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Advocate: Wednesday, December 30, 1964 - Page 1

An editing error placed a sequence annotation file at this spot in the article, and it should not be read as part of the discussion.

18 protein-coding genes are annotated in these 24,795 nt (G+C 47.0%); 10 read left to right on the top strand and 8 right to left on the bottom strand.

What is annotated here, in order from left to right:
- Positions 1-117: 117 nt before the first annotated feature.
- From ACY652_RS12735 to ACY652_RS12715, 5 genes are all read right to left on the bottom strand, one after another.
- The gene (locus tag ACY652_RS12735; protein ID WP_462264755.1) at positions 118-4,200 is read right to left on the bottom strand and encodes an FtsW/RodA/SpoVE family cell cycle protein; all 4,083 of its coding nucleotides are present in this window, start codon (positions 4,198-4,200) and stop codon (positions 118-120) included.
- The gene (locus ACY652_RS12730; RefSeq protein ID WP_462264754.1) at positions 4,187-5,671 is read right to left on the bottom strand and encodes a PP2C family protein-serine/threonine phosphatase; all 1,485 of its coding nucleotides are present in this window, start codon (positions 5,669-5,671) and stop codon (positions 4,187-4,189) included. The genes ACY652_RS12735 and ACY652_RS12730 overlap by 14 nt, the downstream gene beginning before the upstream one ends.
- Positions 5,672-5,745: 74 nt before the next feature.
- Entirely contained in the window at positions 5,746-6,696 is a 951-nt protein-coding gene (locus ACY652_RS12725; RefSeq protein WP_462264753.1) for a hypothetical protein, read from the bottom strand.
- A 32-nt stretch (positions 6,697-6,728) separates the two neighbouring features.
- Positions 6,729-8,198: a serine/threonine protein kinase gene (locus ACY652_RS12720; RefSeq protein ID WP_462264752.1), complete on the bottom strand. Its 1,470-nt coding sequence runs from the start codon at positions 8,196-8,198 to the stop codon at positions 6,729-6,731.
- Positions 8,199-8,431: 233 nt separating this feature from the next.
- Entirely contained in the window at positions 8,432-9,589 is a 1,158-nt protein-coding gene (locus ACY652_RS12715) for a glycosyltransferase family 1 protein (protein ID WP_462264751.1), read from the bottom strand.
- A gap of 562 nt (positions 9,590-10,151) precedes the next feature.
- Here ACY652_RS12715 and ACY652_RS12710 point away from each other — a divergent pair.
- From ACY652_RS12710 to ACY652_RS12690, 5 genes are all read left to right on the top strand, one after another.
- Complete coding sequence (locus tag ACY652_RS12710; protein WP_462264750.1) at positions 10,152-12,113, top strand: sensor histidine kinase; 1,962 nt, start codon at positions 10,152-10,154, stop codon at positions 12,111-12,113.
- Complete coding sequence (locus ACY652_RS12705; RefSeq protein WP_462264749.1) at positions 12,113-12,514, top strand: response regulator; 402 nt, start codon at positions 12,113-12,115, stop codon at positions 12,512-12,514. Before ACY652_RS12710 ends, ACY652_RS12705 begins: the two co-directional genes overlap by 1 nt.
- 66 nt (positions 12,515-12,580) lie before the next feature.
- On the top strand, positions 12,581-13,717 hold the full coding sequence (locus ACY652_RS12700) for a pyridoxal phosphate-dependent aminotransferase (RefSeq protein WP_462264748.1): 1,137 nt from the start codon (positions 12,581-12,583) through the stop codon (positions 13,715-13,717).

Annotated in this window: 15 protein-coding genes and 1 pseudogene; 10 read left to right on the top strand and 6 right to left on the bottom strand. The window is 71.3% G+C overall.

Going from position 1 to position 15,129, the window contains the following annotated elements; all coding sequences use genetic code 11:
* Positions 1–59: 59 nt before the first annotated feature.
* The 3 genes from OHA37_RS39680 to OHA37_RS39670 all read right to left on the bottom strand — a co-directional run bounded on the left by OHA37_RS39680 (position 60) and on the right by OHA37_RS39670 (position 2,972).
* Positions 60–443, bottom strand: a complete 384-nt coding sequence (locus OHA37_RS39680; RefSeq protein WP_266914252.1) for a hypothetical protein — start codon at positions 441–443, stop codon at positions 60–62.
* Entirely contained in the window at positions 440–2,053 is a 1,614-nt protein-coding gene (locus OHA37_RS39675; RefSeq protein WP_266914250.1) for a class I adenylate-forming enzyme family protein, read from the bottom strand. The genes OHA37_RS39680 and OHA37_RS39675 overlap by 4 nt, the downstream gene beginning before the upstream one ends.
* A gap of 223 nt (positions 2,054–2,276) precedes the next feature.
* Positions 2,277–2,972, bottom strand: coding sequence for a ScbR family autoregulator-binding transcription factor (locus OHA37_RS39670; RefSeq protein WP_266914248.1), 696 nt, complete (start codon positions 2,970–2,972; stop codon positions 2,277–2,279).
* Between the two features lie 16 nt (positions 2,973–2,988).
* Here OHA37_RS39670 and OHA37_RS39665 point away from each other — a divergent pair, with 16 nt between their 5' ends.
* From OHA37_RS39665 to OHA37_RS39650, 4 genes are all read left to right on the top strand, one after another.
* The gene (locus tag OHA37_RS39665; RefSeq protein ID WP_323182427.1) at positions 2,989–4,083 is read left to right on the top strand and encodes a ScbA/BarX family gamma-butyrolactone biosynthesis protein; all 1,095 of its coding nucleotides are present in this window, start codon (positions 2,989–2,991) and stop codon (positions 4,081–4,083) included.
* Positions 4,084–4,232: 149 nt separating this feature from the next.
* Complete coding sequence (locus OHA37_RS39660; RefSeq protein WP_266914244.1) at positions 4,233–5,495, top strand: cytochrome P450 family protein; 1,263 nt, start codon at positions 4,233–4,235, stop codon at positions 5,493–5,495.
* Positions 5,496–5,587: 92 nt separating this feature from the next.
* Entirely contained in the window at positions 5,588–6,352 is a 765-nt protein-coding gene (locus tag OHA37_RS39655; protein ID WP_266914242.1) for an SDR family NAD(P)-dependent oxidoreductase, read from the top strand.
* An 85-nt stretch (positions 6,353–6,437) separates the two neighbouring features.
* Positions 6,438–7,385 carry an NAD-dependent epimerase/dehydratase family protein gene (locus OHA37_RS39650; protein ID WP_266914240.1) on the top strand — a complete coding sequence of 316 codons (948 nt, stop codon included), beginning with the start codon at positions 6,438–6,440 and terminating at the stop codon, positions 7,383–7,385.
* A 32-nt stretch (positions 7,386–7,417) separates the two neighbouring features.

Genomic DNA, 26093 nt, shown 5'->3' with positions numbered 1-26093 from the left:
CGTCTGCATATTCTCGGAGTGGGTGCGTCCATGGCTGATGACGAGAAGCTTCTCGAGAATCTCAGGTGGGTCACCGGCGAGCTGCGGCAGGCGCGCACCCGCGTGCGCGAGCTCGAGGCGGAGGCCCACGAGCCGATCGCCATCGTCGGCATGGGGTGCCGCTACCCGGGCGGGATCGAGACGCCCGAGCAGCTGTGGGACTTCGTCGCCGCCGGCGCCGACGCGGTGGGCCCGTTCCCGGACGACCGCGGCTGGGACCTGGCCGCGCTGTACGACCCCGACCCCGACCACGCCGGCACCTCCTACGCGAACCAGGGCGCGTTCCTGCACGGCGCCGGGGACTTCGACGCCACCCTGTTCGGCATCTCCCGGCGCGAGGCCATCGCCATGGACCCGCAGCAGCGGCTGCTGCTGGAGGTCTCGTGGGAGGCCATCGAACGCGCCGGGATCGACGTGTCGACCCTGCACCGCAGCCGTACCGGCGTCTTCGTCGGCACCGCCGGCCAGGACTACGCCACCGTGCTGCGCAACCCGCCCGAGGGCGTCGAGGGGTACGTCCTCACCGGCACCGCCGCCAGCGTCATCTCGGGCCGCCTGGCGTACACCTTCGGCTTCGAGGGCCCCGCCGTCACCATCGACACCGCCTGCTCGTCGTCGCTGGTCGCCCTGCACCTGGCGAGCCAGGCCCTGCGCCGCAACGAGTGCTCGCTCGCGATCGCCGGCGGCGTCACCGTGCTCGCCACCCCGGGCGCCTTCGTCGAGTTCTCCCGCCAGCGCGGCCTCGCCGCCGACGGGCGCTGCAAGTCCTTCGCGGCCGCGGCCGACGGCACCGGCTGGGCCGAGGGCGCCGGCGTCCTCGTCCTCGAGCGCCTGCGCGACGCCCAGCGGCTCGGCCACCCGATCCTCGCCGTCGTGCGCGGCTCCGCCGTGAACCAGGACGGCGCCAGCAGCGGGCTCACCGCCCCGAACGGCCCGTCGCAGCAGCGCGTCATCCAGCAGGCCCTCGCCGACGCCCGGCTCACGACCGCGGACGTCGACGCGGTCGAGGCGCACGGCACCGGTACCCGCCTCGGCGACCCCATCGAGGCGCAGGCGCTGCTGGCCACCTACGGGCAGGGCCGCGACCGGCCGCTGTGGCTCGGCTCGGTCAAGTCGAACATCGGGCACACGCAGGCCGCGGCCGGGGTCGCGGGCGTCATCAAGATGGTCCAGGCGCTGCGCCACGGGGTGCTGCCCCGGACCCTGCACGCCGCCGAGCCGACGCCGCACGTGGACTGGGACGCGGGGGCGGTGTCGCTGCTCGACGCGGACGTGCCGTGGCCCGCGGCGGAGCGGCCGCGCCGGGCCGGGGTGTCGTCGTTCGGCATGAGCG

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   Advocate (Newspaper) - December 30, 1964, Victoria, Texas                                THE VICTORIA ADVOCATE 119th 236 TELEPHONE HI VICTORIA, TEXAS, WEDNESDAY, DECEMBER 30, 1964 Established IBM 10 Cents Work Halt Cost Asked On Armory Bui Contractor Keeping Busy Contractor for the Army Reserve armory now un der construction on Ben Jordan Street has quoted (he govern ment figures to terminate t h e project but has not been told lo stop work. A spokesman for the Corps of Engineers at Fort Worth con firmed Tuesday that Keeling Brothers Construction Co., of Richardson has been questioned about halting construction. 1 He told Hie Associated Press the contractor was asked how much money could be saved it work terminated. Full Steam The spokesman stressed t h c project is still "proceeding full steam." He said Ihe question was asked at the request of the Defense Department. Speculation thai construction might hall spread after it was learned locally thai the contrac- tor had been asked for a clos- ing figure. There have been rumors to this effect ever since Secretary of Defense Robert Mc- Namara announced a decision lo merge the Army Reserve and the National Guard. No Official Notice An official of the contracting firm, George Keeling is report- ed to have said he doesn't ex- pacl the project to be terminat- ed. A spokesman for tho 8lh Army Corps at Austin told the wire service "our instructions have been lo continue with construc- tion as programmed." Mayor Kemper Williams Jr. also a commanding officer o: one of the Army Reserve com- panies here, has received no of- fical notice concerning plans for the armory. Remains Question Therefore, the fata of the arm- ory remained a question Tues- day as work progressed. The job is about 37 per cenl com- plete, according to the Fort Worth office of the Corps of Engineers. Walls are up on Ihe main structures, and workers were busy placing structural steel for the roofs Monday and Tuesday. The Army Engineers spokes- man at Fort Worth said the De- fense 'Department will make any.decisions pertaining to ter- mination of the project. He said a contractor on a similar proj- ect at San Antonio had been ap- proached with the same ques- tion. CHILDREN'S ZOO GRCWS Pic- tured above arc two American bison, who along with two Texas Long- horns, have joined other animals in the constantly growing Victoria Chil- dren's Zoo in Riverside Park. They have been placed in two new pens built by zoo benefactors. A dedication ceremony was held at the new pens Tuesday afternoon. Pictured below are those who participated in the dedication. They are, left to right, Otto Schuenemann, Park Commission Chairman B. E. Lcissnor Jr., City Manager John Lee, Winston Low, Kerry McCan, Park Commissioner W. R. McCright, Mayor Kemper Wil- liams Jr. and Commissioner Lester (Bugs) Mcis, All except the park and city officials represented donors who assisted in making the new facilities possible. (Advocate Photos) 500 Isolated in Flood Cause Mounting Alarm Situation Improved In Viet Nam Tuesday and saw hopeful signs beginning lo emerge from tur moil in South Viet Nam, No consideration whatsoever lias been given to pulling the United Stales out of Southeast SPREE CONTINUES Rusk Sees New Hope JOHNSON CITY, Tex. 'tax receipts Tuesday after President Johnson and Secre- slugging the treasurer with a tary of State Dean Rusk took a revolv long look al a world of problems spent. Food Supply Bandits Hold Up Gut Off in Buffalo Treasury BUFFALO, N.Y. (AP) Two well-dressed gunmen robbed the city treasurer's office of revolver. But most of it can'l be Cong oined the 387 other animals of Victoria Children's Zoo and now make their home in two arge pens provided by zoo jenefactors. City-Owned Lanil He also said the question had apparently been "misinterpret- ed." The armory is being built on land owned by the city. The city 'and Army Reserve reached an agreement in February on a 300 by 585-foot plot east of Ben Jor- dan on what is known as the Smajslrla properly. The site lies between the Port Lavaca Highway and North Street. When the city cleared the way for the contract, Williams in- formed cily council that at any time the government ceases to use the buildings and property it will .revert to the city. Asked about Ihis Tuesday, the major said this was his under- standing, but he would have lo check the contact before he leld Tuesday afternoon at the >ens just north of the other zoo acilitics. The new animals were donat- ed lo the zoo by the National Park Service and came from ts Wichita Refuge. The buffa- ocs, a bull and a cow, are about a year old. Local ranchmen provided wire 'or the pens and material for he sheds. A committee head- ed by Kerry McCan handled :he campaign for funds. Poles ror the eight foot fences were Les could quote menl. the final agree Mr. and iUrs. L. M. Bernhard celebrating their 25tli wedding anniversary today Dennis Vogl having a busy time help- ing his father, Alton, take care of a variety of errands I.eroy Walters refusing to let his customers get the best of him and producing an equal amount of humor Rachel Hranovsky working up an extra big appelile after a deer hunt Gus and Lncy Ball gaining a reputation for being tops on barbecuing cabrito Mrs. Albert Buch horn and son, Barney, of York town in town on a shopping trip Ed Sanderson at work and in a jolly mood Miss Adele Dtpine and Miss Jose phlne Depine of Mission Valley in town to attend lo some bust ness the Hev. and Mrs. T. J of Houston in Victoria for the holidays and guests of the Rev. iiirf Mrs. J. C. Ftlfrer Miss Shirley Dew of Alamosa Colo., finally getting a flight ou of San Antonio to return to her work as lab technician after visit here with her parents, the EMer Dews, and commenting on the change from 88 to 46 below there. Join Zoo Family Town J e e i Keiugees A pair of American bison and Ligrt Co., wo Texas Long horns have Telephone County Electric Co-op. Work- men from the cooperative plac- ed Ihe fence posts. "The only expense to the city was some labor involved in A dedication ceremony was building Ihe new B. donated by Central Power and Southwestern Bell and the Victoria E. Leissner Jr., chairman of the Victoria Parks Commission said. Leissner said lhal future plans are for two more pens to be built nearby for other ani- mals. The new pens are 100 by ICO feet. SAIGON, South Viet Nam (AP) Viet Cong guerrillas seized a coastal town packed with Roman Catholic icfu- gees and still held it at nightfall Tuesday against attacks by American supported Vietnam esc armed forces. The three Viet U.S. Cong shot down helicopters and wounded six Americans early in the action at Binh Ghia, 40 miles east-southeast of Saigon. One of the helicopters was de- Asia, government authorities reported. They said Rusk told Johnson j (he next few days may see steps in Viet Nam toward establishing a measure of unity in govern- ment so necessary lo the war effort against the Viet Cong Communists. Rival Factions Government in the strategic South Asian nation has been disrupted since the military purged the civilian High Nation- al Council on Dec. 20 and ar- rested some political leaders. But Rusk reported to the President, in a conference at the LBJ Ranch, lhat rival fac- tions are having some second thoughts and more moderation is beginning to appear. The administration regards Viet Nam and the Congo as sources of infection and danger the two outstanding world trouble spots at the moment. African Problem U.S. officials said the way the Congo situation has been going in the last month, the cold war could envelop the whole heart o Africa, If neighbors with outside help continue to violate the Iron tiers and integrity of the Congo because of clashes over person aiilies, these officials say, Afri ea can go sliding down the slope ralher fast. But here, loo, there are some indications of moderation point ing to political solutions. Prime Minister Moise Tshombe is disliked by sonr elements both within the Congo and outside. But the U.S. posi lion is that the Congolese are The loot consisted of in non-negotiable checks and in cash. They missed another cash when a cashier, aware that a holdup was in progress, hid the money in a wastepapcr basket. The robbery, which occurred shortly before a.m., came one day afler the theft of an es- limaled from Iwn Brink's, Inc., guards in Chicago and a week after a lank-truck holdup in Paterson, >J.J. A Brink's truck was to have licked up the Buffalo money at 0 a.m. Police reported lhat one of the gunmen was seen Monday in the reasurer's office, in Cily Hall ipparently familiarizing himsell vilh office operations, City Treasurer Melvin W. EL- iott was walking past the cage of Mae D. Wicks, the chief tell- er, when he realized there was a loldup. One man was pointing a gun al her and had told her: "This s no bull. 1 want the (money) Four Towns 5-SlateToll At Billion "The man turned lo me and pushed the gun into my slom-l gAN FRANCISCO (AP) Elliott said. "At first, 1 .houghl il was a joke. "Then he hit me with a glanc- ng blow to the left side of the lead. I went to one knee." He was not injured seriously. Elliott said the man then leaped about five feel over the counter and rail, grabbed a noney bag containing Monday's ,ax receipts and jumped back. The man and his companion raced from Cily Hall and fled in an automobile reported solen earlier Tuesday. The car was found half a mile away. Patrolman Thomas J. Wrighl pursued the men lo Ihe street and fired one shot from his re- volver. Another man, Remigus Stanton, 41, who had been in City Hall, also raced afler Ihe pair. He said he grabbed one but could nol hold him. He recovered a black felt ha police believed one man wore. A cily auditor said taxpayers whose checks were stolen woulc be asked to slop payment on Ihose checks and write new ones. The checks had been slamped for deposit only. Peo pie who paid their taxes in casl need not pay again, he said. TCU Coed Wins Cotton Maid Title MEMPHIS, Tenn. (AP) Judy Hill, a 19-year-old sopho- more at Texas Christian Uni- versity, was named Tuesday night IKe 19G5 Maid of Cotton. J- WllU Ul LI1U IIUIH-UUHJl a IIU- attending the dedication! d included Otto Schuenemann of CPU Leissner, City Manager John Lee, Winston Low of the _ Catholic refugees in Bing "re from Communist Cooperative, McCan, Park Com- "rep Mrom missioners W. R. McCriRht and North .Viol Nam Les Meis and Mayor Kemper' wh'lc ctos Williams Jr. 3RD STRAIGHT YEAR County Funds Returned By Citizens Hospital The annual allotment Citizens Memorial Hospital re- ceived from Victoria County for 1964 has been returned, accord- ing lo a report from Commis- sioners Court. This makes the third consecu- tive year the hospital has re- urned its allotment of tax funds. Al the December mecling of the hospital board, it was noted (hat in addition to meeting cash operating expenses this year, improvements amounting to 000 were made lo the labora- tory, X-ray, medical records, Dtisiness office, nursing service, EKG laboratory, tumor clinic and physical theraphy depart- ments. In voting lo return the allot- ment, the hospital board also expressed appreciation for .he loyal service of its 100 em- >loyes and to the community or helping make Citizens Me- morial Hospital self-supporting during the three-year period. garrison and ran off the rest ill In addition to being able (o return the funds, the hospital provided care for indigent pa- ients without reimbursement 'rom the county. The hospital board's action, and Ihe hospital's efforts dur- ng (he year now ending, were commended by Commissioners Court. Cold Front Moves Into State By THE ASSOCIATED PRESS A weak cold front moved across the northwest quarter ol Texas Tuesday, clearing skies and lowering temperatures slightly. The norther was a dry one. Forecasts called for cloudiness and mild weather in the eastern half of Texas through Wednes- day. The western half of Ihe slate will gradually become a little cooler under clear to part- ly cloudy skies. Chuckle A playboy U man con- sisting of lop hat, while lies art tales, closed in by road and air, Vietnamese warplanes loosed bombs and rockets on Viet Cong gun emplacements. (The pilots said they believed j they knocked out several guns. Government authorities ex- pressed fear for the safely of the refugees as well as the lownspeople. The Viet Cong :had suffered heavily in an at- lack on Binh Ghia Dec. 5 and believed to be out for re- venge. Another Red band overran a entitled to have the man they want, without outside dictation West Secure In this hemisphere the way it appeared to Johnson and his 5erretary of state Castroism :s waning and being rejected. They are impressed wilh the way such countries as Venezu- ela and Chile have responded to challenges of democratic ways. In the survey at the Tebas White House, differences among the Western alliance were scanned along wilh a picture of government onlposl 15 miles southwest of Saigon. They killed 10 and wounded 13 of the 73-man a two-hour fight. Binh Ghia is near the seaside resort and regional military headquarters of Cap St Jacques, where Lt. Gen. Nguy en Khanh and his general staff planned a conference Tuesday on the dispute about military intervention in South Viet (Sec VIET CON'G, Page 5) First runnerup was Linda Kay Smith of Fairfax, Ala. Cheryl Ann Semrad of Wau- komis, Okla., was named sec- ond runnerup. The other two semitinalisls were Joanne Dockwiller of Huntington Beach, Calif., and Catherine Walker of lound Pond, Ark. The selection climaxed two days of judging through inter- views and luncheons. The se- date contest, which emphasizes amily background and poise as well as beauty, bans bathing Earlier Ihc judges had .rimmed the original field of 20 o ten, including Reha Bristow of Lubbock, Tex., Robin Link of nations that never have seemed Danville, Va., Sandra McElwee more secure or more prosper- ous. Continued discussions in Jan- uary about a North Atlantic Treaty Organization nuclear force, U.S. officials said, may show the way to some kind of consensus on a divisive issue. Relations Improved In general, at the close of this year, these officials say, our relations with both Eastern and Western Europe are somewhat improved. Beside viewing the ups and downs and plusses and minuses in international affairs, Rusk and the chief executive also talked about Lhe Stale of the Union message Johnson will (See RUSK. Page S) of Haynesville, La., Lorann Vlays of El Paso, Tex., and Elizabeth Ragsdale of Memphis The new maid will tour the world as king cotton's good wil ambassador, modeling the laics' n cotton creations on her stops, ON BIKES, VENDORS Ordinances Successful Two recently enacted city or- dinances were described Tues- :lay as having been completely effective during the early tesl periods. Police Chief John Guseman and Tax-Finance Officer Tom L. Davis said the bicycle regis- tration and itinerant vendor or- dinance have all but eliminated complaints in bolh areas. Records Clerk Hazel Houston at police headquarters said that only five bicycle thefts were reported from Sept. 0, when registration started, through Tuesday. For Ihc same period in IMS the department recorded 30 bicycle Ihefls. To date, the department has registered 927 bikes, and the registration program will con- tinue. Chief Guseman said, how- ever, thai Ihc inlenl of Ihe ordi- nance "was nol just lo another law to enforce, but establish a deterrent to bicycle hefts and set up a system to aid in the recovery of vehicles lhat are slolen." Up to now, the program has seen highly successful the chief feels. Registration programs have been carried out at three ele- mentary schools and one inter- mediate school so far, and will he extended lo the olher schools during the coming year. There is no estimate avail- able as lo Ihe number of bicy- cles in the cily. As for the vendors ordinance, Davis said that complaints 'rom housewives about door-to- door salesmen particularly magazine been almost nonexistent since the aw went into effect two months ago. INEiEX M.ky Ciniitiied J MlittU ......8-1 (Television Womtn'i .......1 In addition, Davis said, re- quests for vending permits have been drastically reduced be- cause "the fly-by-nichts have got the word arouna lhat its more (rouble than it's worth lo come here." Primary provisions of the or- dinance do nol apply lo persons who have been residents more than 90 days, but strict licensing and registration rules are ap- plied to Itinerants who are also s eauxM to post substanlia bonds which will forfeited if the service or merchandise being offered is not delivered in satisfactory condition. She succeeds Miss Katy Su Meredith of Andalusia, Ala. Her first official duties wil include a personal apuearanc al the Cotton Bowl parade anc botball game in Dallas Neu Var's .day. Tlicn she will fly to Nev York to be fitted with her fabu ous all-cotton wardrobe, I early January she will go t Amsterdam for a week-Ion iasluon festival sponsored b the Netherlands Colton Institute The maid's 1905 itinerary als includes another trip abroad, Canadian visit and a tour o America's major cities. Whe she concludes her lour she wi pick up Ihe keys lo a snapp new converlible. Canal Road Bids .Opened Garrett Construction Co. ol Corpus Christi was apparent low bidder Tuesday among seven firms seeking the U.S Corps of Engineers contract to )uild an access road to the Vic- oria Barge Canal. G. J. Micheletli, chief of pub- ic relations for IJie Galvcslon Corps of Engineers office, said Garrelt bid on the job as compared with the gov- irnment estimate of le said the actual award of the contract "probably will be made n a week or 10 days" and that construction will get under way about Jan. 15. The contractor will have 15C calendar working days to com- plete the project afler Ihe work order has been Issued. The road will begin near the Missouri Pacific Railroad tracks at Bloomington and run 3.! miles north lo the new cana bridge. The all-wealher 20-foo roadway wilh 4-foot shoulders will be part of an access road planned lo run the entire length of the canal. Other bidders and their bids were as follows: B-W Leasing Inc. of ColJege Station, Fowco Con- struction Co. Inc. of Corpus Christi, McGInnes Bros, of Houston, BtE Con- struction Co. of Corpus Chrisll, Cross Construction Co. of Houston, Charles B. Jones of Boyd, Tex., now blocked a food airlift uesday for the Ihird straight ay as concern mounled for 500 "alifornia flood refugees iso- ated in one of the West Coast's onclicst canyon regions. The critical immediate human iced in a five-slate area bat- ered by Christmas week storm ind flood damage amounting lo 1 billion centered in the Kla- nath and Salmon river canyons iear the California-Oregon bor- 'er, The little Siskiyou Mountain owns of Sawyers Bar, Forks of lie Salmon, Cecilvllle, and Ty iar have been cut off from food upplies for nine days. Puck Train "If we don't get a weather jreak soon, we'll have lo try a lorse and mule oack said William Sowfe, Civil Dc- 'ense director at Yreka. Emergency coastwise ship- )ing was proposed lo prevent laralysis of the lumber and Ishing industries in California's Humboldt and Del Norfe coun- ties. "We're an island here, cut oft rom every said Charles Wood, director of the Office of Emergency Planning's disaster headquarters at Eure- ka. Shipping Plan Wood, one of the federal dis- aster chiefs organizing the mas- sive relief and reconstruction operation in'.California, Oregon, Idaho, Washington, and Nevada, said Ihe OEP was working on Ihe shipping plan with the Mari- time Administration. "We're thinking about how we can get commercial supplies in said Wood. The ports of Eureka and Cres- cent Cily once relied on lumber schooners before log and lum- ber hauling shifted lo diesel- powcred trucks rumbling over the region's now shattered high- way network. Workers Wood estimated that community, state and federal workers were mobilized in relief operations in California and Or- egon. Another were work- ing in Washington and Idaho, he said. He said 70 military hclicop- (Scc FLOOD, Page 5) 'TAX DODGE' Lawmaker's Bill Would Plow Under City Dudes AUSTIN (AP) Anyone can predict the 59th Legislature will debate redistricling and teach- ers pay raises, but would you ever think the lawmakers may feud over prohibiting cily dudes from trying their hand at fartn- rcsentative from jlans to introduce mgV Thai's a proposal of Rep. Dick Cherry, Waco, elected to his second lerm in the House. Cherry was one of Ihe more than half of Texas' 181 State Senators and Represenlatives who answered the Associated Press biennial survey of law- makers just before a session. Those answering quickly picked redistricting, taxes, higher edu- cation, teachers pay raises, col- lege tuition increases, statewide water planning, horse race gambling, oil and gas lease pool- ing, sale of mixed drinks, and junior college expansion for tho top 10 Issues, in thai order. Then some legislators an- nounced plans for their own pel legislative proposals. "I said Cherry, "the three pieces of legislation which I will introduce that will attract tho widest public interest are: a constitutional amendment to enlarge the membership of Ihe House to 170 and the Senate to 40; a Texas Farmers Licensing Act which will prohibit non- farmers from farming, and an act authorizing the regulation ol public utilities in rural areas by County Commissioners Courts." Cherry said he thinks his farmers licensing act is needed "because the present unregulat- ed situation allows non-farmers a tax dodge through deliberate ly unprofitable operations, which drive farm prices down anr land prices up." Jesse I, Gcrge, freshman rep horizing a one-county junior college for Yoakum County in Denver City. Rep. George Hinson, veteran 'rom Mineola, also plans to of- :cr three proposed law chang- es. He would create a Texas itate Research Agency to offer service to every slate board and agency, tie also pro- )osed a constitutional amend- (Scc BILL, Page 5) Brownficld, bill an- WEATHER Cloudy lo partly cloudy Wednesday through Thursday wilh occasional light drizzle and considerable nightimc and early morning fog. Southerly winds eight to 18 m.p.h. with occasion- al gusts during the afternoon. Expected Wednesday temper- atures: High 80; low 68. South Central Texas: Cloudy to partly cloudy Wednesday and Thursday with considerable night lirnc and early morning fog. High Wednesday 74-88. Temperatures Tuesday: High 78; low 61. Precipitation: Trace. Total for year: 32.32 inches. Tides (Port Lavaca Port O'Connor Lows at a.m. Wednesday and a.m. Thursday and a high al. p.m. Wednesday. Barometric pressure at sea level: 23.08. Sunset Wednesday. Sun- rise Thursday. Weather extremes for this date: Hlgb 81 In 1922; low 20 in 1917. This intormanon on data from Ihe U.S Vlclorli